Cyril Northcote Parkinson (30 July 1909 – 9 March 1993) was a British naval historian and author of some sixty books, the most famous of which was his bestseller Parkinson's Law, which led him to be also considered as an important scholar within the field of public administration.
Early life and education
The youngest son of William Edward Parkinson (1871–1927), an art master at North East County School and from 1913 principal of York School of Arts and Crafts, and his wife, Rose Emily Mary Curnow (born 1877), the young Parkinson attended St. Peter's School, York, where in 1929 he won an Exhibition to study history at Emmanuel College at the University of Cambridge. He received a BA degree in 1932. As an undergraduate, Parkinson developed an interest in naval history, which he pursued when the Pellew family gave him access to family papers at the recently established National Maritime Museum. The papers formed the basis of his first book, Edward Pellew, Viscount Exmouth, Admiral of the Red. In 1934, then enrolled as a graduate student at King's College London, he wrote his Ph.D. thesis on Trade and War in the Eastern Seas, 1803-1810, which was awarded the Julian Corbett Prize in Naval History for 1935.
Academic and military career
While still a graduate student in 1934, Parkinson was commissioned into the Territorial Army as a member of the 22nd London Regiment (The Queen's), was promoted Lieutenant later the same year, and commanded an infantry company at the jubilee of King George V in 1935. In the same year, Emmanuel College, Cambridge elected him a research fellow. While at Cambridge, he commanded an infantry unity of the Cambridge University Officers' Training Corps. He was promoted Captain in 1937.
From 1938 to 1945, he held a succession of positions, first becoming senior history master at Blundell's School in Tiverton, Devon in 1938 (and also a Captain in the school's OTC), then instructor at the Royal Naval College, Dartmouth in 1939. In 1940, he joined the Queen's Royal Regiment as a Captain and undertook a range of staff and military teaching positions in Britain. In 1943 he married Ethelwyn Edith Graves (born 1915), a nurse tutor at Middlesex Hospital, with whom he was to have two children.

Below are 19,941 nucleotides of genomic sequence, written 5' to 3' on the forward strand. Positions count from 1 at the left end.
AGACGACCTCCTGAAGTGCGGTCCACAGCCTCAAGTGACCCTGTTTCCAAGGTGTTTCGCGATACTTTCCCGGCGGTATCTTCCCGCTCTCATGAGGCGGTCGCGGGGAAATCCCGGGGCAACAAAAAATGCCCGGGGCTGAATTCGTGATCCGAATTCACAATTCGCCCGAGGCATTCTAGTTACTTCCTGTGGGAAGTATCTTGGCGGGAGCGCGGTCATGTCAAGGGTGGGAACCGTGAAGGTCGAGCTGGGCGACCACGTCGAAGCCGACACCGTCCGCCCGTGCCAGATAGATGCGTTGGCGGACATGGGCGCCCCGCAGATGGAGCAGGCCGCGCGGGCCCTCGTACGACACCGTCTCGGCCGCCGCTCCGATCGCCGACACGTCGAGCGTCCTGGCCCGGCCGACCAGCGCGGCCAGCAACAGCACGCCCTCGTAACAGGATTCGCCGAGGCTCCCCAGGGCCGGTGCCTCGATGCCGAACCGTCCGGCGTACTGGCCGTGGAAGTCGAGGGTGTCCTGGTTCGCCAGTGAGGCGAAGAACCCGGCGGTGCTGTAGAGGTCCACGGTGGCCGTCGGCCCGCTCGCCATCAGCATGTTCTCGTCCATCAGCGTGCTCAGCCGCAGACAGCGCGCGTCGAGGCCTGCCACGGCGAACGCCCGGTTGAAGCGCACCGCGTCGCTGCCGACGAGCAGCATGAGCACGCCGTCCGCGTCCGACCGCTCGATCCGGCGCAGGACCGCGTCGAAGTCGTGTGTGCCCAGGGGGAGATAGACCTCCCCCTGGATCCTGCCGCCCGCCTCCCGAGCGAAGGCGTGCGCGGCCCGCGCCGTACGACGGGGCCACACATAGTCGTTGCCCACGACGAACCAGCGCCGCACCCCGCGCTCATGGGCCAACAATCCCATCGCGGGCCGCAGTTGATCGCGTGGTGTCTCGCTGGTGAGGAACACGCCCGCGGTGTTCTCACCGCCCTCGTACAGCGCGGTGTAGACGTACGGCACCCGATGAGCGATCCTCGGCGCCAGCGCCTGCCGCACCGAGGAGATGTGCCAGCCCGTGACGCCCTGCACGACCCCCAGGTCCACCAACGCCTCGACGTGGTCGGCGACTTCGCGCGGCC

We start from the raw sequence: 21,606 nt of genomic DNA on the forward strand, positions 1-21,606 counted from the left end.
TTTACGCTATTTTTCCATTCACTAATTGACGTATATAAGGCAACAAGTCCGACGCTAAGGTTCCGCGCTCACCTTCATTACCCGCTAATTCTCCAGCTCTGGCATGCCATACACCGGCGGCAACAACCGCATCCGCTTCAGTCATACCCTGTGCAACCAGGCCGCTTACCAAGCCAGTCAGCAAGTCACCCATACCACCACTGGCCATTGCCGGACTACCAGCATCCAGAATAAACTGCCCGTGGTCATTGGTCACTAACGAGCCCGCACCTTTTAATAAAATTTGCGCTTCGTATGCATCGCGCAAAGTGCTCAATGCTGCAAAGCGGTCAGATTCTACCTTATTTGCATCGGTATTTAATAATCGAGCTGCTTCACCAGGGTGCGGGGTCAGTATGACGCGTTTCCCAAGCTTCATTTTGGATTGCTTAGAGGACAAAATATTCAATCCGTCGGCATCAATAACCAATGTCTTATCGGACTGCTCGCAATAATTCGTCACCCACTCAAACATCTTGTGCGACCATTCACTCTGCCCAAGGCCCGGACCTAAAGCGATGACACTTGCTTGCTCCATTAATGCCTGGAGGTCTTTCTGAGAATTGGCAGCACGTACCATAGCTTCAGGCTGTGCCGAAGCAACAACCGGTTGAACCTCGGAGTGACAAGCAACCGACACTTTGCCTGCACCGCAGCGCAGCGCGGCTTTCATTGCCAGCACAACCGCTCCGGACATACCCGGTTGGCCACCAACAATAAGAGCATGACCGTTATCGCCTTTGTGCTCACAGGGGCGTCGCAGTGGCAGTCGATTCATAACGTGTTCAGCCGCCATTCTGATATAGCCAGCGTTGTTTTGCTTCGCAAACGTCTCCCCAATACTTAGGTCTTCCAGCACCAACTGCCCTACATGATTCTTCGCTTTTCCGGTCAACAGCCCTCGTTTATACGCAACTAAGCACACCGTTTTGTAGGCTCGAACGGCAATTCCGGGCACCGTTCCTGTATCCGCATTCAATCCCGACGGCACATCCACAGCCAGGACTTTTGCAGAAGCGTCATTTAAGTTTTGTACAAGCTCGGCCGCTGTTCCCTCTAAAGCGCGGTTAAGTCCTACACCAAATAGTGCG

Demobilized as a Major in 1945, he was appointed lecturer in history at the University of Liverpool from 1946 to 1949. In 1950, he was appointed Raffles Professor of History at the newly-established University of Malaya in Singapore. While there, he initiated an important series of historical monographs on the history of Malaya, publishing the very first of the series in 1960. A movement developed in the mid-1950s to establish two campuses, one in Kuala Lumpur and one in Singapore. Parkinson actively attempted to persuade the authorities to avoid dividing the university, but to maintain it to serve both Singapore and Malaya in Johor Bahru. His efforts were unsuccessful and the two campuses were established in 1959. The original Singapore campus, where Parkinson taught, later became the University of Singapore.
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